As you have not even attempted to answer my work itself, I have no occasion to examine any thing that you have advanced; but, having this opportunity of addressing a letter to you, I shall make a few observations on an article which you have laboured the most in your performance, viz. the proof or demonstration, as you call it, of the doctrine of the Trinity, from the plural form of the word which is used to denote God in the Hebrew language, viz. bx, elohim, or, as you write it, aleim.

"Aleim," you say, "regularly and precisely denotes the denouncers of a conditional curse, and by this very important Hebrew name, the ever-blessed Three represent themselves

• Answer. p. 99. (P)

+ Ibid. p. 96. (P.)

as under the obligation of an oath to perform certain conditions."* Taking this for granted, you say, "The doctrine of a plurality in Jehovah is taught in above two thousand places of the Old; and I add, that this plurality is, by a number of passages in both Testaments, fixed to a Trinity."† You likewise find an intimation "of the doctrine of the blessed unity in trinity, and trinity in unity," in the three men who appeared to Abraham.

Few persons, I believe, except those who pretend to find the philosophical discoveries of the present age in the Hebrew words of the Old Testament, will be disposed to lay any stress on this argument or demonstration of yours. Basnage and others, as zealous Trinitarians as yourself, have shewn the futility of it; and till what they have written be answered, I should be abundantly justified in taking no notice at all of it. I shall, however, as the opportunity may never occur again, make a few observations on this subject.

1. Admitting the plural form of the word signifying God to be a just foundation for believing that there is a plurality in the Divine essence, it is only in one particular language, which can no more be proved to be of divine origin thau any other language, and may not even have been the most ancient; so that it might be merely accidental that this word, as well as several others in the same language, and many in all languages, had a plural, and not a singular form.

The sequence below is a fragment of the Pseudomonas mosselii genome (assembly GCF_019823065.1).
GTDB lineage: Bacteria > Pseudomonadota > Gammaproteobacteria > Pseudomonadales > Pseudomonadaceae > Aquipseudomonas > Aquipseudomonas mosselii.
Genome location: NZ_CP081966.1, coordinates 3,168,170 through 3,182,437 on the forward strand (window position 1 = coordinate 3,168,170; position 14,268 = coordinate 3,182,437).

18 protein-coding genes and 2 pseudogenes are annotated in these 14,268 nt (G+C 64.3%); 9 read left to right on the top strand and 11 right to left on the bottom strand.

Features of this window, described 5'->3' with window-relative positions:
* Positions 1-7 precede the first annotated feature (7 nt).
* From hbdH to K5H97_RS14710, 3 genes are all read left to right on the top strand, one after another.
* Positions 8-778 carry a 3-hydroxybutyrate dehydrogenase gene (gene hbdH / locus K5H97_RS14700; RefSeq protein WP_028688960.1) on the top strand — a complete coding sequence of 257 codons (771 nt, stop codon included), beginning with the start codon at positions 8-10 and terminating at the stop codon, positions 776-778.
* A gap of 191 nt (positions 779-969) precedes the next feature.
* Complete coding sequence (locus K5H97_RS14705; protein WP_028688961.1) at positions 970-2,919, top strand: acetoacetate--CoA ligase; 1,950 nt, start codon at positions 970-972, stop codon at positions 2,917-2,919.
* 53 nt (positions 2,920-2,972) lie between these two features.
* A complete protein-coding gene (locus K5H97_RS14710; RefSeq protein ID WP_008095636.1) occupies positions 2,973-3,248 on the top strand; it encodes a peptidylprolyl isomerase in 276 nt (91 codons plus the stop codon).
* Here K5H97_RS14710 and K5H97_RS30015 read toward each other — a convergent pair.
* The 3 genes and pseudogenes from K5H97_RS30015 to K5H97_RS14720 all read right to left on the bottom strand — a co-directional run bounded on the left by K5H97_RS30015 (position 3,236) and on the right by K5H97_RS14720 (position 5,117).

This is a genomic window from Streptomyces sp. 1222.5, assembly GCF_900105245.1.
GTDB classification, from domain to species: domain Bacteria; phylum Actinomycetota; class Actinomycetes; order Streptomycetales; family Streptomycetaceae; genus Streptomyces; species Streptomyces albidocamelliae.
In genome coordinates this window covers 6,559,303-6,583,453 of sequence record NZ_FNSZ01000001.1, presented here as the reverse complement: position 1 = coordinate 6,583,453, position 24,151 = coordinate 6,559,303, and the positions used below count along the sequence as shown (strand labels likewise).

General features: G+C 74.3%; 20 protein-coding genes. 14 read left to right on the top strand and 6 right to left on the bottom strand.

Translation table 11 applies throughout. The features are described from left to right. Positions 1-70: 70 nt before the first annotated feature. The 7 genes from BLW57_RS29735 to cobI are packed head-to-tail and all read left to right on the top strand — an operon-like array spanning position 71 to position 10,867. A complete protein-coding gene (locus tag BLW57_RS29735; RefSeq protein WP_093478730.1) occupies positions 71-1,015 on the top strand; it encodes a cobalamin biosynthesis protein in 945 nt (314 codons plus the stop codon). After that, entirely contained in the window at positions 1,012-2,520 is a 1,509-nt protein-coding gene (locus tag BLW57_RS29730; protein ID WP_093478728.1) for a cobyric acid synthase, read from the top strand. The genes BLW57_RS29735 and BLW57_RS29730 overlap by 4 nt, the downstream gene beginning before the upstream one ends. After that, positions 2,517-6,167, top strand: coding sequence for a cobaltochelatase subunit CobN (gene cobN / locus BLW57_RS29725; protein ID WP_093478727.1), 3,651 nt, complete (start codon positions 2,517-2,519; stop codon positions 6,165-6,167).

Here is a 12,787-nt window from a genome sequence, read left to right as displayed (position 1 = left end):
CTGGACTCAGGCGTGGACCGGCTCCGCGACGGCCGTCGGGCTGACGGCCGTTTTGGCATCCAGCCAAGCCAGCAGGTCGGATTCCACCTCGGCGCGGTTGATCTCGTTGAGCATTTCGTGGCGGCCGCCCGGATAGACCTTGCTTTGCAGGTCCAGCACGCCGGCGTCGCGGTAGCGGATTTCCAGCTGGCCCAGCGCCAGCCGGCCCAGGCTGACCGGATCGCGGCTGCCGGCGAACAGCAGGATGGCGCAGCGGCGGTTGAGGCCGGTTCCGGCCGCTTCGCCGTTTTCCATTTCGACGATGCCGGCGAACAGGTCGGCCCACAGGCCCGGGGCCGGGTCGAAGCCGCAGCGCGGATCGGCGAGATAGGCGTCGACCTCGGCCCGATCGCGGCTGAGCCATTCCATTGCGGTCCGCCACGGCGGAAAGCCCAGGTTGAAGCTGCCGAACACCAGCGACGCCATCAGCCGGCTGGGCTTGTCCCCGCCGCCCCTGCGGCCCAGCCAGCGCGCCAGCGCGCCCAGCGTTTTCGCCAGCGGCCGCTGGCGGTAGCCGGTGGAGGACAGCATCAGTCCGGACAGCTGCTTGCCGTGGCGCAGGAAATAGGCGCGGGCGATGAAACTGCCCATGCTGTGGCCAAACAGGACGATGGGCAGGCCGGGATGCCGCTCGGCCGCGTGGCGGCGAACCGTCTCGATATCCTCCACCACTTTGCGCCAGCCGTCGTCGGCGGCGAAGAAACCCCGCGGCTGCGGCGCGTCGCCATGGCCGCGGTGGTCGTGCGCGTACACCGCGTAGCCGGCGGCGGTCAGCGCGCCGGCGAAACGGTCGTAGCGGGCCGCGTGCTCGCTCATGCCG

2. We are no where taught in the Old Testament that this mysterious doctrine of three divine denouncers of a conditional curse (at the idea of which the mind recoils) is to be inferred from the form of the word aleim.

3. As the same word is used to signify the Heathen gods, as well as the God of Israel, it might be expected that all nations had an idea of a plurality in the essence of all their gods. This you in part allow, and endeavour to prove it in the case of Hecate, or Diana; § and you suppose, that the Philistines, who applied this term to their god Dagon, might be used to compound idols." But you ought to have extended this to all the Heathen gods, as well as to Hecate. But really Sir, I wonder you were not struck with horror at this indirect comparison of your holy, blessed, and glorious Trinity, to the three-fold form of a Heathen god


Answer, p. 69. (P.) Ibid. p. 16. (P.) | Ibid, p. 156. `(P.)

+ Ibid. p. 82. § Ibid. p. 144.



dess. You might as well have pitched upon the threeheaded monster Cerberus, for your purpose. What would you have said if I had said any thing that could have led the mind to any such comparison?

4. Can you make it appear, that any of the ancient Jews understood the word aleim as you do, or that they drew any such inference from it? This you seem to have taken for granted, and you add, that" a very great majority of the Jews, before our Saviour's coming, had apostatized from the doctrine of the divine Trinity."* But where, Sir, do you find the records of this great apostacy? And where are we to look for the remonstrances on the subject, which would certainly have been made by those who did not apostatize? Of the apostacy of the Israelites from the worship of the true God to that of idols, we have abundant evidence; but of this greater change in the sentiments of a great majority of the nation, we have no account at all.